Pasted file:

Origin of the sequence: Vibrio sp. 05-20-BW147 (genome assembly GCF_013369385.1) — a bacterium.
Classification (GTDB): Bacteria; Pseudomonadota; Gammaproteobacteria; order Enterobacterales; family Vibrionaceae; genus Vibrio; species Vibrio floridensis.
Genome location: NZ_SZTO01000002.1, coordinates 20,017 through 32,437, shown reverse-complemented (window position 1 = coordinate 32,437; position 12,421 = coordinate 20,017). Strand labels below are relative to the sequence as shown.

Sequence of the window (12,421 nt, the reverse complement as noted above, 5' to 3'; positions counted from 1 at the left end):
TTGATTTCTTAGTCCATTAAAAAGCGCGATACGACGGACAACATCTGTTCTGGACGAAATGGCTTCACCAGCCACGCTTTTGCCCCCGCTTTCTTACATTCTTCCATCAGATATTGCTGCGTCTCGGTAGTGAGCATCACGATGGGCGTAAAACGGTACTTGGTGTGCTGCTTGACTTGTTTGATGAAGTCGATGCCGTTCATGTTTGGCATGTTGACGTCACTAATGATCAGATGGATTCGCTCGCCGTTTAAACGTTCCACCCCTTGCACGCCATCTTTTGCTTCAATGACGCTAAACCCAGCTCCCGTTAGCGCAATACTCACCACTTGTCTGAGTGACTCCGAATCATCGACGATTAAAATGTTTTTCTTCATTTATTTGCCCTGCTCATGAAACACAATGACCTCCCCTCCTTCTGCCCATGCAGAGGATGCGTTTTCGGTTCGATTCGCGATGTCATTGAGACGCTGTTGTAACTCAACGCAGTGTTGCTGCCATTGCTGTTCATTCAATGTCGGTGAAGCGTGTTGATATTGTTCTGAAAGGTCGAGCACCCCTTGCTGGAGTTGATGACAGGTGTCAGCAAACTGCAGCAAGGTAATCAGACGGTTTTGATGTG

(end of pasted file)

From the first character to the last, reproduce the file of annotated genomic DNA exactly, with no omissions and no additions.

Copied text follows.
Origin of the sequence: Vibrio sp. 05-20-BW147 (genome assembly GCF_013369385.1) — a bacterium.
Classification (GTDB): Bacteria; Pseudomonadota; Gammaproteobacteria; order Enterobacterales; family Vibrionaceae; genus Vibrio; species Vibrio floridensis.
Genome location: NZ_SZTO01000002.1, coordinates 20,017 through 32,437, shown reverse-complemented (window position 1 = coordinate 32,437; position 12,421 = coordinate 20,017). Strand labels below are relative to the sequence as shown.

Sequence of the window (12,421 nt, the reverse complement as noted above, 5' to 3'; positions counted from 1 at the left end):
TTGATTTCTTAGTCCATTAAAAAGCGCGATACGACGGACAACATCTGTTCTGGACGAAATGGCTTCACCAGCCACGCTTTTGCCCCCGCTTTCTTACATTCTTCCATCAGATATTGCTGCGTCTCGGTAGTGAGCATCACGATGGGCGTAAAACGGTACTTGGTGTGCTGCTTGACTTGTTTGATGAAGTCGATGCCGTTCATGTTTGGCATGTTGACGTCACTAATGATCAGATGGATTCGCTCGCCGTTTAAACGTTCCACCCCTTGCACGCCATCTTTTGCTTCAATGACGCTAAACCCAGCTCCCGTTAGCGCAATACTCACCACTTGTCTGAGTGACTCCGAATCATCGACGATTAAAATGTTTTTCTTCATTTATTTGCCCTGCTCATGAAACACAATGACCTCCCCTCCTTCTGCCCATGCAGAGGATGCGTTTTCGGTTCGATTCGCGATGTCATTGAGACGCTGTTGTAACTCAACGCAGTGTTGCTGCCATTGCTGTTCATTCAATGTCGGTGAAGCGTGTTGATATTGTTCTGAAAGGTCGAGCACCCCTTGCTGGAGTTGATGACAGGTGTCAGCAAACTGCAGCAAGGTAATCAGACGGTTTTGATGTG